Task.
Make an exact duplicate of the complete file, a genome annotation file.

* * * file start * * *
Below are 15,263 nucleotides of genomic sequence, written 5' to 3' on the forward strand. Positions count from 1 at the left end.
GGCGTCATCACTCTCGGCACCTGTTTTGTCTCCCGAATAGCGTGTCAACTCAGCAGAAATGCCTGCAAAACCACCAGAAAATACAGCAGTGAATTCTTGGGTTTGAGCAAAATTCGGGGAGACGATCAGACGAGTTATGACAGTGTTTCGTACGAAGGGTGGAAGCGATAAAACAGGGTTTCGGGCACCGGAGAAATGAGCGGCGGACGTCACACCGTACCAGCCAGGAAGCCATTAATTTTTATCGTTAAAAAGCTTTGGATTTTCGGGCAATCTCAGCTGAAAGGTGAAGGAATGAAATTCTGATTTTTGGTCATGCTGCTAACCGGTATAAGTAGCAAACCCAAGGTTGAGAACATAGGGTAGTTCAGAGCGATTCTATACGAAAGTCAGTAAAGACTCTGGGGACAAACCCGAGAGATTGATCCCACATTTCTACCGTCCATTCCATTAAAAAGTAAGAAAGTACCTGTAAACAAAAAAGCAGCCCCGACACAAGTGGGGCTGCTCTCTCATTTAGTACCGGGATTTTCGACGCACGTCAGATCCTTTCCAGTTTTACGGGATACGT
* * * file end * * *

Below are 15,263 nucleotides of genomic sequence, written 5' to 3' on the forward strand. Positions count from 1 at the left end.
GGCGTCATCACTCTCGGCACCTGTTTTGTCTCCCGAATAGCGTGTCAACTCAGCAGAAATGCCTGCAAAACCACCAGAAAATACAGCAGTGAATTCTTGGGTTTGAGCAAAATTCGGGGAGACGATCAGACGAGTTATGACAGTGTTTCGTACGAAGGGTGGAAGCGATAAAACAGGGTTTCGGGCACCGGAGAAATGAGCGGCGGACGTCACACCGTACCAGCCAGGAAGCCATTAATTTTTATCGTTAAAAAGCTTTGGATTTTCGGGCAATCTCAGCTGAAAGGTGAAGGAATGAAATTCTGATTTTTGGTCATGCTGCTAACCGGTATAAGTAGCAAACCCAAGGTTGAGAACATAGGGTAGTTCAGAGCGATTCTATACGAAAGTCAGTAAAGACTCTGGGGACAAACCCGAGAGATTGATCCCACATTTCTACCGTCCATTCCATTAAAAAGTAAGAAAGTACCTGTAAACAAAAAAGCAGCCCCGACACAAGTGGGGCTGCTCTCTCATTTAGTACCGGGATTTTCGACGCACGTCAGATCCTTTCCAGTTTTACGGGATACGT